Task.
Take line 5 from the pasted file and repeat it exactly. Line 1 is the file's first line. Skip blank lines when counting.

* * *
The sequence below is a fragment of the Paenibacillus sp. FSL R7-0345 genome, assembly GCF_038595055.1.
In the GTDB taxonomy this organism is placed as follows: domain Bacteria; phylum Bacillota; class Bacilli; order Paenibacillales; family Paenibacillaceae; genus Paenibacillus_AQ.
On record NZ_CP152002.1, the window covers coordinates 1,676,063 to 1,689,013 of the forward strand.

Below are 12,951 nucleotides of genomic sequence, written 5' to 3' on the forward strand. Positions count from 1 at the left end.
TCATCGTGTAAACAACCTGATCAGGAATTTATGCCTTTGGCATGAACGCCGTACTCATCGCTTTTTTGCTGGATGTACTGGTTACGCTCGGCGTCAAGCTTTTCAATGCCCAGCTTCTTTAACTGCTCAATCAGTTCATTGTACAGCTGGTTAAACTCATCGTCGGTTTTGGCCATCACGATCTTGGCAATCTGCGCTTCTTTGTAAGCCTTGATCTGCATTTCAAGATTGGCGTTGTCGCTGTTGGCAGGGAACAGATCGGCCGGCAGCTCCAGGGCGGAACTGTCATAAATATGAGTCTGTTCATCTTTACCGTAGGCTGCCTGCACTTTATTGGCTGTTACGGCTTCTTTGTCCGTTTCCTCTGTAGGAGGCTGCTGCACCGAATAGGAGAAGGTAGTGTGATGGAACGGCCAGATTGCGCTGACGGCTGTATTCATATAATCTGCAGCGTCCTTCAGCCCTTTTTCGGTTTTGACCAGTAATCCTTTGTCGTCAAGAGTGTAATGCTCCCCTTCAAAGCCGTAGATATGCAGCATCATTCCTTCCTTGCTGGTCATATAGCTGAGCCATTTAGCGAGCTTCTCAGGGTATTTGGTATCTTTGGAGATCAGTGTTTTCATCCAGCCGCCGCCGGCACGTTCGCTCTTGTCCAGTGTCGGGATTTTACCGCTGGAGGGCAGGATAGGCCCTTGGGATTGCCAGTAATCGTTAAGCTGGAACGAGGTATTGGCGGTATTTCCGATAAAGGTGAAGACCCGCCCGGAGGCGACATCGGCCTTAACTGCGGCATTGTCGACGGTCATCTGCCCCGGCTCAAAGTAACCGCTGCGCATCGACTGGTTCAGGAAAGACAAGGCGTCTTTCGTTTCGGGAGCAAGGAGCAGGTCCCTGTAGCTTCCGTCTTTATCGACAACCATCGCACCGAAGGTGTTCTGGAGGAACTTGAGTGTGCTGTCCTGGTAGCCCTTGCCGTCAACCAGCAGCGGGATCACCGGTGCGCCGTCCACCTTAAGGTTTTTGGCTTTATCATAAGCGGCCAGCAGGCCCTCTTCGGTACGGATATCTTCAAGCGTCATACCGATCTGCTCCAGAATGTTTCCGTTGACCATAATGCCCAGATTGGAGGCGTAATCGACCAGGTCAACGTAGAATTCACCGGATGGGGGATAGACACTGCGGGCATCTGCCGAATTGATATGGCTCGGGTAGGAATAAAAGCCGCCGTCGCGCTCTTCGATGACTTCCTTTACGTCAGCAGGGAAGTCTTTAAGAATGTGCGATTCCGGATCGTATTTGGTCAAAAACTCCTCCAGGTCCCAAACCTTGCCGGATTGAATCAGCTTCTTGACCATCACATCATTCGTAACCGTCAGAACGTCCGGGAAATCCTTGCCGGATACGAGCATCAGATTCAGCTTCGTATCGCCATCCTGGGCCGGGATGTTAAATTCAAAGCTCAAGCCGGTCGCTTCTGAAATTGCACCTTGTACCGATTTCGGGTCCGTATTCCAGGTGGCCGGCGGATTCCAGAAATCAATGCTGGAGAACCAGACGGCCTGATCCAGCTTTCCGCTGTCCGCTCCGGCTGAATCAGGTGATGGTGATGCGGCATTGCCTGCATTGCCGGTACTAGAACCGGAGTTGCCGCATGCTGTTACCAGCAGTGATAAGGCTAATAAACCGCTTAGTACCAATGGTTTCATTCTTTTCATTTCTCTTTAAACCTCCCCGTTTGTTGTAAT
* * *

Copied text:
TCATCGTGTAAACAACCTGATCAGGAATTTATGCCTTTGGCATGAACGCCGTACTCATCGCTTTTTTGCTGGATGTACTGGTTACGCTCGGCGTCAAGCTTTTCAATGCCCAGCTTCTTTAACTGCTCAATCAGTTCATTGTACAGCTGGTTAAACTCATCGTCGGTTTTGGCCATCACGATCTTGGCAATCTGCGCTTCTTTGTAAGCCTTGATCTGCATTTCAAGATTGGCGTTGTCGCTGTTGGCAGGGAACAGATCGGCCGGCAGCTCCAGGGCGGAACTGTCATAAATATGAGTCTGTTCATCTTTACCGTAGGCTGCCTGCACTTTATTGGCTGTTACGGCTTCTTTGTCCGTTTCCTCTGTAGGAGGCTGCTGCACCGAATAGGAGAAGGTAGTGTGATGGAACGGCCAGATTGCGCTGACGGCTGTATTCATATAATCTGCAGCGTCCTTCAGCCCTTTTTCGGTTTTGACCAGTAATCCTTTGTCGTCAAGAGTGTAATGCTCCCCTTCAAAGCCGTAGATATGCAGCATCATTCCTTCCTTGCTGGTCATATAGCTGAGCCATTTAGCGAGCTTCTCAGGGTATTTGGTATCTTTGGAGATCAGTGTTTTCATCCAGCCGCCGCCGGCACGTTCGCTCTTGTCCAGTGTCGGGATTTTACCGCTGGAGGGCAGGATAGGCCCTTGGGATTGCCAGTAATCGTTAAGCTGGAACGAGGTATTGGCGGTATTTCCGATAAAGGTGAAGACCCGCCCGGAGGCGACATCGGCCTTAACTGCGGCATTGTCGACGGTCATCTGCCCCGGCTCAAAGTAACCGCTGCGCATCGACTGGTTCAGGAAAGACAAGGCGTCTTTCGTTTCGGGAGCAAGGAGCAGGTCCCTGTAGCTTCCGTCTTTATCGACAACCATCGCACCGAAGGTGTTCTGGAGGAACTTGAGTGTGCTGTCCTGGTAGCCCTTGCCGTCAACCAGCAGCGGGATCACCGGTGCGCCGTCCACCTTAAGGTTTTTGGCTTTATCATAAGCGGCCAGCAGGCCCTCTTCGGTACGGATATCTTCAAGCGTCATACCGATCTGCTCCAGAATGTTTCCGTTGACCATAATGCCCAGATTGGAGGCGTAATCGACCAGGTCAACGTAGAATTCACCGGATGGGGGATAGACACTGCGGGCATCTGCCGAATTGATATGGCTCGGGTAGGAATAAAAGCCGCCGTCGCGCTCTTCGATGACTTCCTTTACGTCAGCAGGGAAGTCTTTAAGAATGTGCGATTCCGGATCGTATTTGGTCAAAAACTCCTCCAGGTCCCAAACCTTGCCGGATTGAATCAGCTTCTTGACCATCACATCATTCGTAACCGTCAGAACGTCCGGGAAATCCTTGCCGGATACGAGCATCAGATTCAGCTTCGTATCGCCATCCTGGGCCGGGATGTTAAATTCAAAGCTCAAGCCGGTCGCTTCTGAAATTGCACCTTGTACCGATTTCGGGTCCGTATTCCAGGTGGCCGGCGGATTCCAGAAATCAATGCTGGAGAACCAGACGGCCTGATCCAGCTTTCCGCTGTCCGCTCCGGCTGAATCAGGTGATGGTGATGCGGCATTGCCTGCATTGCCGGTACTAGAACCGGAGTTGCCGCATGCTGTTACCAGCAGTGATAAGGCTAATAAACCGCTTAGTACCAATGGTTTCATTCTTTTCATTTCTCTTTAAACCTCCCCGTTTGTTGTAAT